Written by Lyle Ahrens, Posted: Mon, October 14 2013 at 4:15 PM, Updated: Mon, October 14 2013 at 4:24 PM
A Klamath Falls woman who experienced bullying as a student, and as a parent says she's had enough...and she wants your help in ending bullying in schools.
Rachel Turner says she was a victim of bullying at school...and now she says her son is a target of bullies.
"Oh, yeah. This has been a problem in Klamath Falls for as long as I can remember. And it can't continue."
Klamath Falls City Schools Superintendent Dr. Paul Hillyer says some bullying today is sparked online through social media sites like facebook...
"Where students will be cruel to one another, through that non face to face media, and then come to school angry at each other."
Turner is now using facebook to help solve the problem...
"Join us on facebook. It's 'Stop the bullying in Klamath Falls schools."
City school students are being asked to document details of bullying...and Superintendent Hillyer notes a new system is also in place where students can text their complaints of bullying...
"That will go directly to our SRO's, (School Resource Officers) who will then address it during the school day, and address it anonymously."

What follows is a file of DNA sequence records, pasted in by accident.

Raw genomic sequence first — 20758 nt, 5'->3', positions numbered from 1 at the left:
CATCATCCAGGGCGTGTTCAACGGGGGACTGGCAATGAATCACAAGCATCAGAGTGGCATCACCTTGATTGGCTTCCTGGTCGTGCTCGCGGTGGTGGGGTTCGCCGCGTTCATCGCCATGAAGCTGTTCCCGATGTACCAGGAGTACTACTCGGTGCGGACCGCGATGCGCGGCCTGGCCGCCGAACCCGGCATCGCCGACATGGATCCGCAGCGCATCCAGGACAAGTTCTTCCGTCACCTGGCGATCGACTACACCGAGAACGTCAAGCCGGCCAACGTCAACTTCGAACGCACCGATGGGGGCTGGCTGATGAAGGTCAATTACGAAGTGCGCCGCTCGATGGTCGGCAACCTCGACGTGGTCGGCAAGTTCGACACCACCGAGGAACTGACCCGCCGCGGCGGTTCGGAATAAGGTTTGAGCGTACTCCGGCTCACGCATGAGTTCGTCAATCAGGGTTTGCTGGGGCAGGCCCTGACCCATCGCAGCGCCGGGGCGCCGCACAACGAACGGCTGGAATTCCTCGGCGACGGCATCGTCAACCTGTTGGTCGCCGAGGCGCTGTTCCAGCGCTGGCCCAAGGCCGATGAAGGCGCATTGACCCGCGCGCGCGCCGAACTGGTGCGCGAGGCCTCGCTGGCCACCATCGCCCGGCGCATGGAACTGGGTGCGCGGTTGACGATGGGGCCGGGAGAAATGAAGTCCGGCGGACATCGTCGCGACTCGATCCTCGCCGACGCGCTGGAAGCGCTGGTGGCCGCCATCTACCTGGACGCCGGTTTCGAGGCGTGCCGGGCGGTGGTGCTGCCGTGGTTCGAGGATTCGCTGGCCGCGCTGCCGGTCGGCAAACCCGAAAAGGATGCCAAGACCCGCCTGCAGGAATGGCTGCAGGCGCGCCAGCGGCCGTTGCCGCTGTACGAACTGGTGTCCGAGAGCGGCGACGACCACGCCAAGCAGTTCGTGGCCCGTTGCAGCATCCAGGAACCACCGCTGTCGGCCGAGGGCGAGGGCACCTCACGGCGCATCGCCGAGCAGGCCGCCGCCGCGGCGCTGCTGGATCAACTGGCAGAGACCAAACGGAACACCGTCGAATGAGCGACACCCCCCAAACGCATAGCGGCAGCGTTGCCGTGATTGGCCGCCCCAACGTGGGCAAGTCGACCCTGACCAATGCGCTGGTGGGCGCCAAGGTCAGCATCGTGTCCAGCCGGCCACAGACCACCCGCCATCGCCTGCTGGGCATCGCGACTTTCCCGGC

Turner says there's an additional key to making those programs work...
"Parents are the missing link. We are what was missing in these programs in order for them to work efficiently."
Turner believes that parental support may also help kids who are too scared to report problems of bullying.
KOTI-TV NBC2 reporter Lyle Ahrens moved from Nebraska to Klamath Falls in the late 1970's. He instantly fell in love with the mountains, the trees and the rivers, and never once regretted the move.
Lyle's job history is quite colorful. He’s managed a pizza parlor; he’s been a bartender, and a “kiwifruit grader” at an organic orchard in New Zealand. A Klamath Falls radio station hired Lyle in the mid 90's as a news writer and commercial producer. In 2004, Lyle joined the KOTI/KOBI news operation.
Lyle notes with pride that he has a big responsibility presenting the Klamath Basin to a wide and varied audience. "The on-going water crisis has underscored the fact that the people and the issues in the Klamath Basin are every bit as diverse as the terrain. Winning and keeping the trust of the viewers, as well as the newsmakers, is something I strive for with each story".
When he's not busy reporting the news, Lyle enjoys astronomy, playing guitar, fixing old radios and listening to anything by Sheryl Crow.